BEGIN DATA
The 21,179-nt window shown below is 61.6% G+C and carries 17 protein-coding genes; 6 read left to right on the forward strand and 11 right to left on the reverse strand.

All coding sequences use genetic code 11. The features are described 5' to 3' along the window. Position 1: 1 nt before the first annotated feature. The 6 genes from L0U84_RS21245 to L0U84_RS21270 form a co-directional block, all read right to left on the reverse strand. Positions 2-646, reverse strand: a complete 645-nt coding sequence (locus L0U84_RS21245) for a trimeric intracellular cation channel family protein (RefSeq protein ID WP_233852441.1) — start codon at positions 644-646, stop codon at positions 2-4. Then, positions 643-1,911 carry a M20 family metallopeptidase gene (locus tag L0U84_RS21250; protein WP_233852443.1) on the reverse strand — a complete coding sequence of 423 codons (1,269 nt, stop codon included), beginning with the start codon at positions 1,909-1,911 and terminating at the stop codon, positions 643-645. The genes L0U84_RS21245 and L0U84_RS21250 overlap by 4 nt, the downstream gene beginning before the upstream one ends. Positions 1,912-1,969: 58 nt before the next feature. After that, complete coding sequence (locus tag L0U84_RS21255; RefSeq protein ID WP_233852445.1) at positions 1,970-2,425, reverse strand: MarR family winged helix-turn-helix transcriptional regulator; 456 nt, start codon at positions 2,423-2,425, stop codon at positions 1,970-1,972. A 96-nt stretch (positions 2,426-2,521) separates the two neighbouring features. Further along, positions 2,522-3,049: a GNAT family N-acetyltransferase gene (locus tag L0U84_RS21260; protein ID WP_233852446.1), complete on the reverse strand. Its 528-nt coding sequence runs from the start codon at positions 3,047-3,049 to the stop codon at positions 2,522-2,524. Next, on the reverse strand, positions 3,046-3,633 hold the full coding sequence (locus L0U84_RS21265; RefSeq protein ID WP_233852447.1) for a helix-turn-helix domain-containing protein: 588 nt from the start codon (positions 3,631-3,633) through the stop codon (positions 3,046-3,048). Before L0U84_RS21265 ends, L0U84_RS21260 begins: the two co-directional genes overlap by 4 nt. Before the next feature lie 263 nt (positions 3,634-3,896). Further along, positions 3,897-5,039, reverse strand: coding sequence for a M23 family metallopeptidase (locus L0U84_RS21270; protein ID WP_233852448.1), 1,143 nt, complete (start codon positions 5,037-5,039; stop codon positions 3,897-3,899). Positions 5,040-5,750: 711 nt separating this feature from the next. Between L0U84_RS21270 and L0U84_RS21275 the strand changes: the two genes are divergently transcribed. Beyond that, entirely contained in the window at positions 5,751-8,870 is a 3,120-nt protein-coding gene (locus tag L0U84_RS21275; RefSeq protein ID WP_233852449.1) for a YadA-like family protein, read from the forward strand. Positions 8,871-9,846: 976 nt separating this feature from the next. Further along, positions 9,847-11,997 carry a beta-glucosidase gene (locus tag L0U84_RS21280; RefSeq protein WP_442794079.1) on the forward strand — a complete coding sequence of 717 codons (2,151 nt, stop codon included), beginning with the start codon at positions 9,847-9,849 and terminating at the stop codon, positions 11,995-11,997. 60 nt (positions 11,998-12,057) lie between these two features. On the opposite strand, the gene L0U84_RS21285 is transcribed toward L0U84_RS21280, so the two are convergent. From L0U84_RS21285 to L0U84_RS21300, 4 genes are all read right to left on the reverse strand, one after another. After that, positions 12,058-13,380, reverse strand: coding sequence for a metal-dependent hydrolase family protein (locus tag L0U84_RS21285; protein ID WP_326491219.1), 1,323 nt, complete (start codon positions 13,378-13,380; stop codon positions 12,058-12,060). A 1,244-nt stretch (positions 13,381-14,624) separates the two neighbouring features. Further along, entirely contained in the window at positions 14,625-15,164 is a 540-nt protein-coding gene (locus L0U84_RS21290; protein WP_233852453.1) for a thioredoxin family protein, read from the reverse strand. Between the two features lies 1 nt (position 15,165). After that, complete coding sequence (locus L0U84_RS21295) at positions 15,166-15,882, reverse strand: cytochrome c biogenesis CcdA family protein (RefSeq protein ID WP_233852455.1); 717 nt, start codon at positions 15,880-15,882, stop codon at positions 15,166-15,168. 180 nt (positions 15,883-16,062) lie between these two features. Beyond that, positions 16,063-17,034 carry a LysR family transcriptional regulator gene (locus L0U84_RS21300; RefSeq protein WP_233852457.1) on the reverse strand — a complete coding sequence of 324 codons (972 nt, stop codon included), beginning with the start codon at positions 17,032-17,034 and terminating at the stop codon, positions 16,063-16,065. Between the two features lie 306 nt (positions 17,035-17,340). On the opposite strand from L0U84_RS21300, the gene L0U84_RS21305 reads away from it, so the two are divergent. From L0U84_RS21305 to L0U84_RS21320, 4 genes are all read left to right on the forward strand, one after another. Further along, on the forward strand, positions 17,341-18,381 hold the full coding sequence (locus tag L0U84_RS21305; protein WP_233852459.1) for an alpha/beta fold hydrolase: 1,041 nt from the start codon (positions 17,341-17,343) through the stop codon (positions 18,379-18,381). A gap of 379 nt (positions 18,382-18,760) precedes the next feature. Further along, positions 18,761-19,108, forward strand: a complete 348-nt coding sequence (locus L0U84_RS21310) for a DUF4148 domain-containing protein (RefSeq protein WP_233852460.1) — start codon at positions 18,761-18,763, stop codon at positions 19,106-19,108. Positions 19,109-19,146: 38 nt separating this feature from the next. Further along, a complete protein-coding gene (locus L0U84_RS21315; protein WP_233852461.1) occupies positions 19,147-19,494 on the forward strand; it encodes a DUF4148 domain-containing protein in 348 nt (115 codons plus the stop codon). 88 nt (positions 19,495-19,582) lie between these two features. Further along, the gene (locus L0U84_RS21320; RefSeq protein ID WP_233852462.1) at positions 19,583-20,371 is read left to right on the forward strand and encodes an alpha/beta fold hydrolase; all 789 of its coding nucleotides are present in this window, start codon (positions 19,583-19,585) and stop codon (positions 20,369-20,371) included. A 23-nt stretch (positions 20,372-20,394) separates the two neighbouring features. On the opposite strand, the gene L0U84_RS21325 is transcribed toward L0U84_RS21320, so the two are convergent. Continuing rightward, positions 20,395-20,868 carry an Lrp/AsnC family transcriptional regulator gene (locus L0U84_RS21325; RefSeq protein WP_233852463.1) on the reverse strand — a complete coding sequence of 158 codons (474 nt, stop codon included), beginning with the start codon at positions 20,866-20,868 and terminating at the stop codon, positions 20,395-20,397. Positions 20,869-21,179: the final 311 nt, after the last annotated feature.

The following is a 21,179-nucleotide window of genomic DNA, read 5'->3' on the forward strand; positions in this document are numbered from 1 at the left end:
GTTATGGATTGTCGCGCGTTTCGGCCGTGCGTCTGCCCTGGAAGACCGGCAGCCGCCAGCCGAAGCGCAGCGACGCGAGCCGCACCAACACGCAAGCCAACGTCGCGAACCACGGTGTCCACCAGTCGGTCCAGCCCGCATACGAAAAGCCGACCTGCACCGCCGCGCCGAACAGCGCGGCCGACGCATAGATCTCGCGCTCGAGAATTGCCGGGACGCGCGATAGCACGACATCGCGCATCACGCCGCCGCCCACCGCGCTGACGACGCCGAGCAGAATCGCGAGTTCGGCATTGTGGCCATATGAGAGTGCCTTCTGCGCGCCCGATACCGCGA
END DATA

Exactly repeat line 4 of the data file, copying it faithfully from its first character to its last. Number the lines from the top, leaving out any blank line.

GTTATGGATTGTCGCGCGTTTCGGCCGTGCGTCTGCCCTGGAAGACCGGCAGCCGCCAGCCGAAGCGCAGCGACGCGAGCCGCACCAACACGCAAGCCAACGTCGCGAACCACGGTGTCCACCAGTCGGTCCAGCCCGCATACGAAAAGCCGACCTGCACCGCCGCGCCGAACAGCGCGGCCGACGCATAGATCTCGCGCTCGAGAATTGCCGGGACGCGCGATAGCACGACATCGCGCATCACGCCGCCGCCCACCGCGCTGACGACGCCGAGCAGAATCGCGAGTTCGGCATTGTGGCCATATGAGAGTGCCTTCTGCGCGCCCGATACCGCGA